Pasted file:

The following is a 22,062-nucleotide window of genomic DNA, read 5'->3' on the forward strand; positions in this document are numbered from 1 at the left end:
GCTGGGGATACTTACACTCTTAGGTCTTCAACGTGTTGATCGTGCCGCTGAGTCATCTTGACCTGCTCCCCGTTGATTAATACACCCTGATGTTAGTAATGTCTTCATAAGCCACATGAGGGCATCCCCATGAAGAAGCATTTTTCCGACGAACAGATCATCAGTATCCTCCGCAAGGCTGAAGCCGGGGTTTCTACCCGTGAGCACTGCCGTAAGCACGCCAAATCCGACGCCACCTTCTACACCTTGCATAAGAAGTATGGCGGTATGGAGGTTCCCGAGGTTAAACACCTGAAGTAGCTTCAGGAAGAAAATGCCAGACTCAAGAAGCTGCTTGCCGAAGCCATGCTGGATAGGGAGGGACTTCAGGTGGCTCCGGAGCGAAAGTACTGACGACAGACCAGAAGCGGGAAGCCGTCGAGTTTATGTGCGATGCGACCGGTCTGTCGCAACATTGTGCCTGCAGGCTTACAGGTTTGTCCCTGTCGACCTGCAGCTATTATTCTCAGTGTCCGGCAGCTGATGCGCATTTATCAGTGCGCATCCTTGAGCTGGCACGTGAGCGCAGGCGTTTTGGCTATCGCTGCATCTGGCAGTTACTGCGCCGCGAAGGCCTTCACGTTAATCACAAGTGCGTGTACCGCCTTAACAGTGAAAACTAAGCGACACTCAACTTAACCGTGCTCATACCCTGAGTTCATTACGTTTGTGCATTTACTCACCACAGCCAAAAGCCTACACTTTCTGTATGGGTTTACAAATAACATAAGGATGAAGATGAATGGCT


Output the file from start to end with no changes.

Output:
The following is a 22,062-nucleotide window of genomic DNA, read 5'->3' on the forward strand; positions in this document are numbered from 1 at the left end:
GCTGGGGATACTTACACTCTTAGGTCTTCAACGTGTTGATCGTGCCGCTGAGTCATCTTGACCTGCTCCCCGTTGATTAATACACCCTGATGTTAGTAATGTCTTCATAAGCCACATGAGGGCATCCCCATGAAGAAGCATTTTTCCGACGAACAGATCATCAGTATCCTCCGCAAGGCTGAAGCCGGGGTTTCTACCCGTGAGCACTGCCGTAAGCACGCCAAATCCGACGCCACCTTCTACACCTTGCATAAGAAGTATGGCGGTATGGAGGTTCCCGAGGTTAAACACCTGAAGTAGCTTCAGGAAGAAAATGCCAGACTCAAGAAGCTGCTTGCCGAAGCCATGCTGGATAGGGAGGGACTTCAGGTGGCTCCGGAGCGAAAGTACTGACGACAGACCAGAAGCGGGAAGCCGTCGAGTTTATGTGCGATGCGACCGGTCTGTCGCAACATTGTGCCTGCAGGCTTACAGGTTTGTCCCTGTCGACCTGCAGCTATTATTCTCAGTGTCCGGCAGCTGATGCGCATTTATCAGTGCGCATCCTTGAGCTGGCACGTGAGCGCAGGCGTTTTGGCTATCGCTGCATCTGGCAGTTACTGCGCCGCGAAGGCCTTCACGTTAATCACAAGTGCGTGTACCGCCTTAACAGTGAAAACTAAGCGACACTCAACTTAACCGTGCTCATACCCTGAGTTCATTACGTTTGTGCATTTACTCACCACAGCCAAAAGCCTACACTTTCTGTATGGGTTTACAAATAACATAAGGATGAAGATGAATGGCT